I recently had to think back to the words of a well-known London-based Fintech CTO who talked about how in Asia, the Fintech playing field is miles ahead compared to some of the things that are happening in Europe and in the US. His comments came to mind when I overheard a conversation between two, ‘more traditional’ shall we say, senior financial service people, talking about “definitely worth having a mobile app, since that’s what people want and expect.”
To be clear, I’m not trying to knock apps, especially if you look at the amazing apps that the likes of Revolut, Simple and Monzo have created. However, I can’t help try to look ahead and figure out what could be around the corner. For example, I recently looked at PayKey, which integrates payments with messenger apps. The likes of KakaoTalk and Line are already doing this successfully.
I do feel though that all these products are simple dwarfed by the scale with which WeChatPay and Alipay have been adopted, predominantly in Asia:
WePay by Tencent (Tencent is known as Weixin in China)
Even though the functionality of the continental version of WeChat feels quite limited, it’s easy to see how WeChat has evolved rapidly from just a messenger app to platform which incorporates gaming, shopping and payments. WeChatPay, the payment functionality built into WeChat, enables peer-to-peer money transfers, make payments online and with participating offline retailers.
Fig. 1 – Screenshot of WeChat payment interface – Taken from: https://walkthechat.com/wechat-payment-5-reasons-tencent-might-kill-alipay/
There are a number of different types of WeChat payment applications:
- App Payment – For Android / iOS apps wanting to include WeChat as a payment option
- Offline Payment – WeChat Offline Payment is meant for brick-and-mortar stores wanting to add WeChat payment via QR codes
- Official Account Payment – This application is used in order to embed WeChat payment within a mobile website
By integrating with WeChat messaging and payment functionality, brands are creating a very seamless user experience and are interacting where their (target) customers already are. Soapnut Republic and its integration with WeChat’s payment functionality is a good example (see Fig. 2 below).
Fig. 2 – WePay screenshot, once a user has completed shopping, she can either use her card to pay or use WeChat’s mobile wallet – Taken from: https://www.clickz.com/how-coach-and-moleskine-use-wechat-for-ecommerce/100300/
JD.com – a big Chinese ecommerce platform – has got redirects with WeChat. For example, when customers following the Moleskine account on WeChat want to make a purchase, they are redirected (within the WeChat app) to the brand’s mobile-friendly store on JD.com (see Fig. 3 below).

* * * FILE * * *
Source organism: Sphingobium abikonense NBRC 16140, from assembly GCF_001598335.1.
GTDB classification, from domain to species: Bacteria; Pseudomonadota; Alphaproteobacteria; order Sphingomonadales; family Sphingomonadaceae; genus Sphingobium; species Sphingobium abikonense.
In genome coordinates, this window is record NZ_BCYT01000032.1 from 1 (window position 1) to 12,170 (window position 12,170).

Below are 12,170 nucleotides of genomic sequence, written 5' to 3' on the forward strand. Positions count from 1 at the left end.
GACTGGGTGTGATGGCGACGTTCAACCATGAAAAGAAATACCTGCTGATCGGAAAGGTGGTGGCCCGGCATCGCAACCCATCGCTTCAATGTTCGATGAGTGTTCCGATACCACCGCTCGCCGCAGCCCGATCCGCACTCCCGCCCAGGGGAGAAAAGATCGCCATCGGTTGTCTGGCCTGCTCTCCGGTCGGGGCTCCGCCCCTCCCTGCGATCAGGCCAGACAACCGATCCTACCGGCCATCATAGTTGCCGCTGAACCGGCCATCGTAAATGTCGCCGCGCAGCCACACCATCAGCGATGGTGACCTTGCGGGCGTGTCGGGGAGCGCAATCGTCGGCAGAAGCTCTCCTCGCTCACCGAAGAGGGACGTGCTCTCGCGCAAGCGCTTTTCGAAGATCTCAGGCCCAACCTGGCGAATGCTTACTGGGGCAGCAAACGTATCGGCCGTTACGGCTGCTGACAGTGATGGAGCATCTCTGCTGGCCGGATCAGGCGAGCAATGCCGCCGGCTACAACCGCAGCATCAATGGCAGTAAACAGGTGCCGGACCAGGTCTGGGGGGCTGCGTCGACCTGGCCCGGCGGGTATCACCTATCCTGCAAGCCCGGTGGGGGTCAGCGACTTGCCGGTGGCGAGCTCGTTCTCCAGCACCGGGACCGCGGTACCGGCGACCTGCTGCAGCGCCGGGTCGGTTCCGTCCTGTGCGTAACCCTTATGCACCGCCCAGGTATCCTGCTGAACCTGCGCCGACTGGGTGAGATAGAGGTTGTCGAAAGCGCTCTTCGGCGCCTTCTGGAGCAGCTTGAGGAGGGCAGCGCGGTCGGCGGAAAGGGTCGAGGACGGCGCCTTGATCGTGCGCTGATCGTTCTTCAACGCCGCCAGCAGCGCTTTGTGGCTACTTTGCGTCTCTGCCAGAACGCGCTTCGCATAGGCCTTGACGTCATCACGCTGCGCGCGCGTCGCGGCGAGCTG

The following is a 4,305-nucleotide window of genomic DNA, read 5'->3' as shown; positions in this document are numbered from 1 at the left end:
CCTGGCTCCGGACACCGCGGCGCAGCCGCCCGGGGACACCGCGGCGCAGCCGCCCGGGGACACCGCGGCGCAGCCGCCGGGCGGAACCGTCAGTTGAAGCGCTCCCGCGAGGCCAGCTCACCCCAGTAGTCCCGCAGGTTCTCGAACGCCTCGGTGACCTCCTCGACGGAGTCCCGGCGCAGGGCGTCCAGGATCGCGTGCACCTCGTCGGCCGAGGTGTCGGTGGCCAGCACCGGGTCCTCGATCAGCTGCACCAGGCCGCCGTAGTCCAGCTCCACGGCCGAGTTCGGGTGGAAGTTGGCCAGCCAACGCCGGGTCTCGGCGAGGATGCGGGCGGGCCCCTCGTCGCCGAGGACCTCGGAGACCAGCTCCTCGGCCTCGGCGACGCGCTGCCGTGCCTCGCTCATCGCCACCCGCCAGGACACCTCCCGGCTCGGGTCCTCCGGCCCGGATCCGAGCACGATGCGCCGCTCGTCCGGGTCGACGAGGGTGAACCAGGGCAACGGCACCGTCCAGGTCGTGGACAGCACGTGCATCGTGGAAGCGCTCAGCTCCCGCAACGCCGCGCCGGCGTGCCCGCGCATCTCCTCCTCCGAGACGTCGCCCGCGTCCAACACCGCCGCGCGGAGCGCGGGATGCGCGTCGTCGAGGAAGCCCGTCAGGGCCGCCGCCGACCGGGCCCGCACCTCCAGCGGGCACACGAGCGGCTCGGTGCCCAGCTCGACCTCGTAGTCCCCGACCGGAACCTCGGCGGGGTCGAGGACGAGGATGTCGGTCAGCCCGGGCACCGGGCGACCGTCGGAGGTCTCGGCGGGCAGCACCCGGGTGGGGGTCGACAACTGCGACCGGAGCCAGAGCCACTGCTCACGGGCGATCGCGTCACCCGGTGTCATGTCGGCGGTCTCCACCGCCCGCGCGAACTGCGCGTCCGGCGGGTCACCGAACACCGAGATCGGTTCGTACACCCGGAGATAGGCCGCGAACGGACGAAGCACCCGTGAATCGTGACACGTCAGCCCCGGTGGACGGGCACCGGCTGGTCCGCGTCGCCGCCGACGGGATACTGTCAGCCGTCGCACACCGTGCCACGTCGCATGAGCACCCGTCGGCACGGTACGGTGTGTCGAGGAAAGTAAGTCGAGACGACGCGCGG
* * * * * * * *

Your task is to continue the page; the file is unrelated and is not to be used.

Fig. 3 – WePay screenshot, once a user has completed shopping, she can either use her card to pay or use WeChat’s mobile wallet – Taken from: https://www.clickz.com/how-coach-and-moleskine-use-wechat-for-ecommerce/100300/
I can imagine that when WeChat launches its new “mini-apps” service in a few days time, its market presence will increase even more. These mini-apps are a type of app that one can use immediately, without having to download or install anything. Users scan a QR code or search and can immediately open an app.
Fig. 4 – Example of WeChat mini-app as created by Walkthechat – Taken from: https://walkthechat.com/wechat-mini-apps-look-like/
As WeChat has only launched a developer Beta version of its new mini-apps, I haven’t yet had a chance to play with the apps. However, I’ve learned that through mini-apps users and businesses will most probably be able to (1) do voice recording (through the WeChat API) (2) login (the app will also enable voice recognition) (3) send messages to users and (4) build web apps and services on top of the app.
One will be able to access mini-apps through a special panel, which will be accessible from the “Discover” section of a user’s WeChat account. These mini-apps enable storage of some of the data and code directly on one’s phone, which no doubt will help with app performance and speed.
Alipay by Ant Financial
Forget about traditional banks, Alipay’s ascension and reach has been incredible. Its parent company Ant Financial is controlled by Jack Ma, the founder of ecommerce platform Alibaba. This gives Ant Financial access to all of Alibaba’s ecommerce businesses and the merchants who sell through the platform. Through ownership of Alipay, Ant Financial plays a part in about 65 per cent of China’s online payments and about 80 per cent in the mobile space.
Fig. 5 – Screenshot of Alipay’s mobile wallet – Taken from: https://www.techinasia.com/day-with-wechat-payments-in-stores
Given the role that Alipay plays in the ecosystem of online buyers and sellers, it’s interesting to look at how Alipay facilitates cross-border mobile payments and how it supports settlement with overseas merchants in 12 foreign currencies (see Fig. 6 below).
Fig. 6 – Introduction to Alipay’s cross-border mobile payment capability – Taken from: https://global.alipay.com/product/mobilepayments.htm
Until writing this piece, I hadn’t realised that Ant Financial has a stake in Paytm, which is claimed to be India’s largest mobile and ecommerce platform (see Fig. 7 below).
Fig. 7 – Screenshot of Paytm’s iOS mobile wallet
Main learning point: Call me a clairvoyant, but I can see how the likes of Alipay and WeChat will soon take over the world – from a payments perspective at least – purely because of the scale at which they operate and the way they’re nested in a large, diverse ecosystem of online services and users.
Related links for further learning: